5 Tips for Photographing People
Model : Dink
Photographer : Dave Kai Piper @ Ideasandimages.co.uk
Lighting Assistance : Matthew Maddock
With thanks and support from Sigma Imaging
Photographed during the Cambrian Photography show earlier this year.
This blog was originally for an article that Geoff Harris was putting together for Digital Camera Magazine in the UK. It has been expanded and filled out in to this blog. Geoff was writing about lighting and asked for some tips to do with portrait lighting. Below is what was sent over to the magazine + added parts.
5 Tips for photographing people
- Relax, breath deep and never panic.
- Simple is always best.
- Start slow, get some shots in the bank then play
- Portraiture is not about you or the camera, it is about your subject
- Never worry about the technical side
Portraiture for me is a thing that really gets me going. I love the nature & aspect of photographing people in such a direct way. If art is truly only art when it is nothing but art, a portrait is only a portrait when it is just that too, when there is no sale aspect, no added drama or story other than a person in front of a camera. That direct connection from sitter to viewer is something I love.
I had found out a few weeks before the shoot date who my subject was going to be and did a bit of research into who the Outlaws are and were. It was super clear that I had to meet this guy before the shoot and ensure I was super confident and on my A game. I was shooting in North Wales on behalf of Sigma and was gratefully driven up the day before (thank you Ray!) and treated to a great pub lunch before going over to the club house with Sarah Jones (who was running the Cambrian Photography Christmas show and the whole reason for the shoot). We spent a few moments chatting, looking around, looking at photographs and talking about a great many things. The first location that was scouted was a tattoo shop, but after heading over to the Club House, it dawned that this would be a far more fitting place and also, more comforting for Dink. When photographing anyone, from model to rock star to family or even a seasoned biker, it is good to remember that, being photographed is a pretty intense thing for many people. We never know what type of day they have had, or the things going on in their mind. Being aware that they might not like to be photographed today is a great place to start, be gentle and be kind, lots of compliments and be very confident. Starting shoots in familiar surroundings is always a winner, starting with little or no lighting and building up into a shoot is good too. This is just what we did.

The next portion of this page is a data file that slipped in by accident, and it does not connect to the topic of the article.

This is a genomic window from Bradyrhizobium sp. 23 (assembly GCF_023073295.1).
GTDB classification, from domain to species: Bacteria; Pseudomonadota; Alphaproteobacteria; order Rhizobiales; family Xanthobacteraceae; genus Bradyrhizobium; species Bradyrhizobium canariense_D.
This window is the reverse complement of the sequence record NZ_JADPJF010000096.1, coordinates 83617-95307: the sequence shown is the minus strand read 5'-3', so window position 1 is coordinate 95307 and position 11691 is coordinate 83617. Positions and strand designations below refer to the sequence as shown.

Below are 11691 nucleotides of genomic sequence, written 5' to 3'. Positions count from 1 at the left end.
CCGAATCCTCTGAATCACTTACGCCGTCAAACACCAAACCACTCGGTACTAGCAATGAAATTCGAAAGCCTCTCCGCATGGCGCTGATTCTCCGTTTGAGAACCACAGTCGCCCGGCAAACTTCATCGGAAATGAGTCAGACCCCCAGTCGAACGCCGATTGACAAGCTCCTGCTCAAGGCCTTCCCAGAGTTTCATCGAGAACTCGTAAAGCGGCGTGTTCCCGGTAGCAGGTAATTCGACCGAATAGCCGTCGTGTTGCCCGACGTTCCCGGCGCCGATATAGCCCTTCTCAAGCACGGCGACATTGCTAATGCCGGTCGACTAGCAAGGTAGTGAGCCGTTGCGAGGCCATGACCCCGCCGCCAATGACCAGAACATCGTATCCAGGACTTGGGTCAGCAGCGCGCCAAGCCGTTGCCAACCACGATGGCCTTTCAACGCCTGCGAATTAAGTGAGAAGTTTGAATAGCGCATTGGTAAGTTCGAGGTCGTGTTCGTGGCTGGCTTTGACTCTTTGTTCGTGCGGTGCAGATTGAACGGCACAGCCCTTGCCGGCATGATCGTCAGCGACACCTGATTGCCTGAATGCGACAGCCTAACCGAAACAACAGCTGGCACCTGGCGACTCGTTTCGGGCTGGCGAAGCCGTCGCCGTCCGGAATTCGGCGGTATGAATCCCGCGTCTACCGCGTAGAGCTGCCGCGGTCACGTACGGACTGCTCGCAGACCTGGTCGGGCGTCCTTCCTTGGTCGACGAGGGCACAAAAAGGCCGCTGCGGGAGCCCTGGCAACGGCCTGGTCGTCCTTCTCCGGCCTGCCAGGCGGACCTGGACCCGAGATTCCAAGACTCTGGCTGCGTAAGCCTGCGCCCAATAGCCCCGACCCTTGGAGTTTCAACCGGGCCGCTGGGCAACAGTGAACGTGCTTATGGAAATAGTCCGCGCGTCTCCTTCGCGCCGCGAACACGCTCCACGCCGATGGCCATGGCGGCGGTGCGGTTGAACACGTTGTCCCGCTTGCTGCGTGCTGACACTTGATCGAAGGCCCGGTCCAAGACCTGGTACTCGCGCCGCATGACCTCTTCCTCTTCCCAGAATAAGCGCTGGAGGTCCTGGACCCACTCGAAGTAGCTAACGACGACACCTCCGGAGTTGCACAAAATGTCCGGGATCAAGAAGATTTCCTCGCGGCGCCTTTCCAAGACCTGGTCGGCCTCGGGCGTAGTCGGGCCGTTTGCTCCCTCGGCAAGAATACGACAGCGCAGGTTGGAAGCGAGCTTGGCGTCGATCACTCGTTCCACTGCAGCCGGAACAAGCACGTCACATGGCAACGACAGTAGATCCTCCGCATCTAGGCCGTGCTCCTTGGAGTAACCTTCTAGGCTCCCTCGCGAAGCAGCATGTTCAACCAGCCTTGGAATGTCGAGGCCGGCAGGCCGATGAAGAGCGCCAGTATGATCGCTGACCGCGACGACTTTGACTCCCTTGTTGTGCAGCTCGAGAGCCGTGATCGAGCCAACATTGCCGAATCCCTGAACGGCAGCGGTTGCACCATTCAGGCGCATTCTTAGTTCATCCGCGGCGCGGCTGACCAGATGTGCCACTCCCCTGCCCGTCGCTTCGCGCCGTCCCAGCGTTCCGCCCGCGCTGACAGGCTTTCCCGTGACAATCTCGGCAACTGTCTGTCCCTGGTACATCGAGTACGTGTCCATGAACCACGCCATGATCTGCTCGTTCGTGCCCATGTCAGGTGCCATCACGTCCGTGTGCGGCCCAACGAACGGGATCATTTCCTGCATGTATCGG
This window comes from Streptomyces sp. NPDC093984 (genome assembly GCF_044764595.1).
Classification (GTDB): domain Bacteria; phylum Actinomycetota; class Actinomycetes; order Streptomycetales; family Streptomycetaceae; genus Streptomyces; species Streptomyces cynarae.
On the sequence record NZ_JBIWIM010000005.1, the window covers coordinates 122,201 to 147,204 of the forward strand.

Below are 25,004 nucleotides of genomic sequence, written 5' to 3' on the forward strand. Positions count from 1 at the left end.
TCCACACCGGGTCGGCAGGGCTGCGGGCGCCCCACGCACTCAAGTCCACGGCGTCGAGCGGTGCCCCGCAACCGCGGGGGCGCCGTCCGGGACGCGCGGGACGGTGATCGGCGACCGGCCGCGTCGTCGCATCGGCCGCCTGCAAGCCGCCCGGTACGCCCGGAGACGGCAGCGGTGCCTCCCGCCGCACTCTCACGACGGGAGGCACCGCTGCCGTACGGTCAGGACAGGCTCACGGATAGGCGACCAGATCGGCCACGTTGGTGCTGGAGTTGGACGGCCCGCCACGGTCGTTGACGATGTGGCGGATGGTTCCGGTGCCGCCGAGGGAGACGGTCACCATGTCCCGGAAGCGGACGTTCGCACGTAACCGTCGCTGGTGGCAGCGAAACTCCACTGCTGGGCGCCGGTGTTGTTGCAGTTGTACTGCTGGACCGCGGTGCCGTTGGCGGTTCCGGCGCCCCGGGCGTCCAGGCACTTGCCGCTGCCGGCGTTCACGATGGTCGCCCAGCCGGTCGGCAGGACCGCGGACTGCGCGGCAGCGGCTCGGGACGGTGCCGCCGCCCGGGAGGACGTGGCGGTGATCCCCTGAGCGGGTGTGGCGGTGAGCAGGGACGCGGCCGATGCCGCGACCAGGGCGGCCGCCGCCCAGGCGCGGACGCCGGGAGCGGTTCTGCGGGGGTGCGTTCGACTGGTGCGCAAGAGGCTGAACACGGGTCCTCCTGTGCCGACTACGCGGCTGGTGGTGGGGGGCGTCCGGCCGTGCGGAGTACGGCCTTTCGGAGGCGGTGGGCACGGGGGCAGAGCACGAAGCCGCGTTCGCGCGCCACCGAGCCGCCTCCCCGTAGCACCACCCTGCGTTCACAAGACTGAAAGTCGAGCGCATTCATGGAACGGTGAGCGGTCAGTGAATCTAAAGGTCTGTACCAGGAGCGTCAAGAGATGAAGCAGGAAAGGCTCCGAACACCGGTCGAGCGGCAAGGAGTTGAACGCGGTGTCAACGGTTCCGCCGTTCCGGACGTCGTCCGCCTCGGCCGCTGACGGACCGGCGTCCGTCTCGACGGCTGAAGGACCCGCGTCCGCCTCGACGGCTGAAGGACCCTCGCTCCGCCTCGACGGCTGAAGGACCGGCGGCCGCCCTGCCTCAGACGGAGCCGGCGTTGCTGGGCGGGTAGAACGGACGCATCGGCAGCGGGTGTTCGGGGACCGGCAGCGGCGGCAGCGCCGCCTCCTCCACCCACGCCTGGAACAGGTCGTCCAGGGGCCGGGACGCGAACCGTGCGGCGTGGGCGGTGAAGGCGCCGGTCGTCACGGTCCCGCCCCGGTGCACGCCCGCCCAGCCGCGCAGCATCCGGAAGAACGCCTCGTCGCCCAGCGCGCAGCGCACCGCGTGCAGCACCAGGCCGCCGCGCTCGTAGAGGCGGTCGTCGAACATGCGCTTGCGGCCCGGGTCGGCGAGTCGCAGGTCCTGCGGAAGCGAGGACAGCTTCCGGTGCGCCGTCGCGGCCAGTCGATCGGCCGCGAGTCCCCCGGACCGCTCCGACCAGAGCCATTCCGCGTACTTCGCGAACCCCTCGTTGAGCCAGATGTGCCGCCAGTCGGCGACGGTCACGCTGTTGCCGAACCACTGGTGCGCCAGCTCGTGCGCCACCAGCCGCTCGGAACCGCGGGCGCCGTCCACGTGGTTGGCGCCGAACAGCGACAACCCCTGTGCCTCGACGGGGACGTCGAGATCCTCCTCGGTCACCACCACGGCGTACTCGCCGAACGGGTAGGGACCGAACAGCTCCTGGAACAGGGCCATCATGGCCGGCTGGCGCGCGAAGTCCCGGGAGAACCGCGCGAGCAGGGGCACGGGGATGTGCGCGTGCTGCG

We headed up stairs to the location we had scouted and looked at the day before, we kept the numbers of people around low and Matthew Maddock hand held the Profoto B1 light to let us shoot and move more quickly. I wanted to get all my three planned shots done inside 15 mins, I new the light settings I needed as I had checked them the day before, with my Lee Gradient ND filters it is super easy kill ambient light where I needed to create shadows. We also used a Westcott Icelight to highlight walls and details that were in the backgrounds. In many ways I set this up like a film shoot, selecting light styles that fit into the environment, or at least matched it. It is rare in photography world we talk about motivating a principle light, or mixing ND’s with additive light into ambient. In reality it is about using what you have in front of you to the best effect. A mix of the Flash, Ice Light and ambient light with the Filters was my tool box for this shoot.